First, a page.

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The oldest frog parent found in North America



A team of paleontologists led by Michelle Stocker of Virginia Tech and Sterling Nesbitt of the Department of Geoscience identified fragments of fossils from what is believed to be the oldest known frog in North America.

The fossils are made up of several small pieces of hip bones, called ilium, from Chinese frogs, a distant and long-extinct branch of the modern frog, but not its direct ancestor. The fragments are packed in rock and are smaller than a pink nail. They represent the earliest and oldest known Equatorial remains of a salientien – the group containing living frogs and their most closely related fossil relatives – dating from the Upper Triassic, about 216 million years ago.

The name of the fossil comes from where they were found, the Chinle Formation in Arizona.

Stocker, assistant professor of geosciences at Virginia Tech College of Science, explains that the fossils discovered in May 2018 highlight the importance of collecting and analyzing microfossils to understand extinct species whose total length is less three feet.

"This new discovery highlights just how much remains to be learned about the late Triassic ecosystem and how much we find when we look a little closer to us," said Stocker. "We are familiar with the charismatic archosaurs of the Chinle Formation, but we know that on the basis of other ecosystems they should represent a small percentage of the animals that lived together." With this new orientation, we are able to fill a lot of these small missing components with new discoveries ".

Coming from many individuals, the hip bones are long and hollow, with an offset hip grip rather than centered. The bones of the frogs show how tiny they were: a little over half an inch long. "The Chinle frog could fit on the tip of your finger," added Stocker.

Stocker and his team include researchers from Virginia Tech, Petrified Forest National Park, Arizona, and the Natural History Museum of the University of Florida, whose results were published today in the online journal. Biology Letters. Although the fossils are part of the Chinle frog family, they have not yet named them.

"We refrain from naming this Chinle frog because we are continuing to treat a matrix of micro-vertebrates that will likely produce additional cranial and post-cranial material that could be even more informative," added Stocker.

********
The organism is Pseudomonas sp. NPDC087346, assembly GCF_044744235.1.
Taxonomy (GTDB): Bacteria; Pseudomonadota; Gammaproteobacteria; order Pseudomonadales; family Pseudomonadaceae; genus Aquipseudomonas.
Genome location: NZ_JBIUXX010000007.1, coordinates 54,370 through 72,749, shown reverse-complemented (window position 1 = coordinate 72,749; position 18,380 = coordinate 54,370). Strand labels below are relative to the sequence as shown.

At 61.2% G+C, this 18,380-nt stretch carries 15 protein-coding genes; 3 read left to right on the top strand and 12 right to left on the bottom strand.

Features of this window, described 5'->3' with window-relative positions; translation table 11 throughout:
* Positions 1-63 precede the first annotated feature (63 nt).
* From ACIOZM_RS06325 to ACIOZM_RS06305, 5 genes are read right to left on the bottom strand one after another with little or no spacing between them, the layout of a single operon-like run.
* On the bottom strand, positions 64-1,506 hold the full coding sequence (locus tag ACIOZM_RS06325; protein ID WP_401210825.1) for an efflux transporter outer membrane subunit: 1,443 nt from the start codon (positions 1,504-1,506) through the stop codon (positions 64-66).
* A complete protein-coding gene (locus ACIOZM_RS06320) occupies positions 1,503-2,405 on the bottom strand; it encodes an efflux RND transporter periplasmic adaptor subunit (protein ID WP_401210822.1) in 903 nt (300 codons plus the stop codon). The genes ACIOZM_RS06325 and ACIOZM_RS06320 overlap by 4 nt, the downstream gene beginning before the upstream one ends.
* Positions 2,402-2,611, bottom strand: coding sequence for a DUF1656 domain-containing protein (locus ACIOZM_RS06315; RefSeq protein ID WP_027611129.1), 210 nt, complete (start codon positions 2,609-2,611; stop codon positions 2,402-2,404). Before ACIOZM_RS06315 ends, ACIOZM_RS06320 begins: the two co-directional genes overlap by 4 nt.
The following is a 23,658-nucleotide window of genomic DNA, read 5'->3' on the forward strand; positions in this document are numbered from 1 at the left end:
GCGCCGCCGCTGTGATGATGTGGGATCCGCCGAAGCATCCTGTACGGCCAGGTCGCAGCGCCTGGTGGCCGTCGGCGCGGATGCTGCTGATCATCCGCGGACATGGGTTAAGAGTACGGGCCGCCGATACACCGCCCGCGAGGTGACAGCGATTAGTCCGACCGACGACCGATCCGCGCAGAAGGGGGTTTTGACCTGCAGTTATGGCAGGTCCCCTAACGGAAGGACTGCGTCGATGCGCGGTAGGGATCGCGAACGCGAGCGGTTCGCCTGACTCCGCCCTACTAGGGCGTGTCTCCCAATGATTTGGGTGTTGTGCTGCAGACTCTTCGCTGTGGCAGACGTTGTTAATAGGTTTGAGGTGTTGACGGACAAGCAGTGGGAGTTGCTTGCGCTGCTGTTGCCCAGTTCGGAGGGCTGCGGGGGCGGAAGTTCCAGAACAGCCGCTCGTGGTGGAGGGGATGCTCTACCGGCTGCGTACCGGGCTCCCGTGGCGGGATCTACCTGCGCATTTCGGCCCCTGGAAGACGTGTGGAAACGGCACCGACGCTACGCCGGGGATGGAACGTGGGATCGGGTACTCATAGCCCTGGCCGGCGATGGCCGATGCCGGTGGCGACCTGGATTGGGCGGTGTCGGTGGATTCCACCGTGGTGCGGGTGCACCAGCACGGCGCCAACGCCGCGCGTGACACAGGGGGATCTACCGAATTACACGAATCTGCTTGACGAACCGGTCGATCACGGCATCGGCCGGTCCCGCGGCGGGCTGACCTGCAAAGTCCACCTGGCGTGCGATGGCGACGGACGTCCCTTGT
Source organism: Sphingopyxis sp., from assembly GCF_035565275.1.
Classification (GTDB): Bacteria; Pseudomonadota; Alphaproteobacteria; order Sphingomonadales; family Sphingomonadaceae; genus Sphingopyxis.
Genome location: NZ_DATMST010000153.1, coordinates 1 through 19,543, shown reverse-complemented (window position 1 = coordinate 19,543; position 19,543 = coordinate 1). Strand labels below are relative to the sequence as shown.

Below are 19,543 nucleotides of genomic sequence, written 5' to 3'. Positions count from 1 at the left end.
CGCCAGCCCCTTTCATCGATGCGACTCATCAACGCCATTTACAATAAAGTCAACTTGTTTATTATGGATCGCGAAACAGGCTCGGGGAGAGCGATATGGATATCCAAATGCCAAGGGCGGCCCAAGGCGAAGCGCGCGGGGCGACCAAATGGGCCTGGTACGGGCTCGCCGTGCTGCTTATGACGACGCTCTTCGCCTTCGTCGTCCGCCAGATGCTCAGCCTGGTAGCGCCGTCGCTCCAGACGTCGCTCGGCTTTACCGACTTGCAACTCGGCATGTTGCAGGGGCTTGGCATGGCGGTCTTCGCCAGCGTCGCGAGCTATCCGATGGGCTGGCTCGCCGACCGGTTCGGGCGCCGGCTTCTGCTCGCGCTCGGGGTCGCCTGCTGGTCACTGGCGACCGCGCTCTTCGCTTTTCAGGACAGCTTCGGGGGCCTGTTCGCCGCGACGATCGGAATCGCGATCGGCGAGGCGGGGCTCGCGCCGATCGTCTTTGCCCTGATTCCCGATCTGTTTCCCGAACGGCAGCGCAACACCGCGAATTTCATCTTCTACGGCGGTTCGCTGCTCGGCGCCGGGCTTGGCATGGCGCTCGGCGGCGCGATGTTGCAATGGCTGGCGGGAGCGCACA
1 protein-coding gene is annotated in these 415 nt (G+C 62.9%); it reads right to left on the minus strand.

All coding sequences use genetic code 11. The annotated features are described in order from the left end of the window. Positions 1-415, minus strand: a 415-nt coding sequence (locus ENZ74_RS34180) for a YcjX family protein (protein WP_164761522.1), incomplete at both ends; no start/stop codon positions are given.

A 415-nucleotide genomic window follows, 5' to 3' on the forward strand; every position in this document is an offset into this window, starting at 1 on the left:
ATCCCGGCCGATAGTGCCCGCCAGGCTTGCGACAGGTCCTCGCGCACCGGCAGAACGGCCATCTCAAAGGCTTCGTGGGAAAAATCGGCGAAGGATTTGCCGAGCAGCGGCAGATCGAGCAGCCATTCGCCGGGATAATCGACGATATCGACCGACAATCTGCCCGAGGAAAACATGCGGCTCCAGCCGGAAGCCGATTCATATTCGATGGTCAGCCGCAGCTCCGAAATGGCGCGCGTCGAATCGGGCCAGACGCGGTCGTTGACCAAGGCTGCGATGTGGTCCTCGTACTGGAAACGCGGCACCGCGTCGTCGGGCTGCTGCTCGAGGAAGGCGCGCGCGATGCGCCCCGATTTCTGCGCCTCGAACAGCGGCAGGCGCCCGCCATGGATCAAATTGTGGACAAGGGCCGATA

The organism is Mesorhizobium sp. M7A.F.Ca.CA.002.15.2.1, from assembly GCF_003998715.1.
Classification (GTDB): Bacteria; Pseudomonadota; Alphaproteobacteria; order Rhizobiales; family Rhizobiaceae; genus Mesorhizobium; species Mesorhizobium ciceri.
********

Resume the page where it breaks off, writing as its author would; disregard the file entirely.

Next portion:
The Chinle Frog shares more features with live frogs and Prosalirus, an ancient Jurassic frog found in the sediments of the current Navajo Nation, triadobatrachus, an early Triassic frog found in modern times in Madagascar, Africa. "These are the oldest frogs near the equator," added Stocker. "In total, the oldest frogs are about 250 million years old from Madagascar and Poland, but these specimens come from higher latitudes and are not equatorial."

Nesbitt, also an assistant professor of geoscience, added, "Now that we know that tiny frogs are present about 215 million years ago in North America, we may be able to find other members modern vertebrate communities of the Triassic period ".

(During the Triassic, the distinct continents that we recognize today formed the only land mass named Pangea.At Arizona today was located about 10 degrees north of l & # 39; equator).

The team added that this discovery also marks the first time that fossils of frogs have been discovered directly with other primitive dinosaurs and phytosaurs.

The Virginia Tech team included undergraduate and graduate students from the university, using fossils found in the field and repeatedly sprinkling other rock samples into water buckets. . Further study of fossils has been completed by scanners. Undergraduate students who accompanied Stocker and Nesbitt during the spring 2018 Arizona expedition included Elizabeth Evans, a major of the School of Performing Arts; Rebecca Hawkins, specialization in the Department of Fish and Wildlife Conservation; and Hector Lopez, who specializes in biological sciences.

"Thanks to my internship with Drs Stocker and Nesbitt in Arizona, I've seen the hard work of paleontologists in finding fossils," said Hawkins, a sophomore at the College of Natural Resources and Environment. "Every day you have to face long hikes, heavy loads, scorching heat, etc. And, with the right combination of patience and luck, you can find something really amazing that is worth it to be hard, like a little frog hip that tells a great story. "

"Our development of methods to recover the delicate bones of small vertebrates has made this discovery exciting," said Ben Kligman, Ph.D. geoscientist student from Philadelphia, Pennsylvania. "Our goal is to use similar techniques in the Chinle Formation to discover the early life of other small animals, including lizards, salamanders, turtles and mammals."

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The study was funded by the National Science Foundation, the National Geographic Society, the David B. Jones Foundation, the Petrified Forest Museum Association and the Friends of the Petrified Forest National Park.

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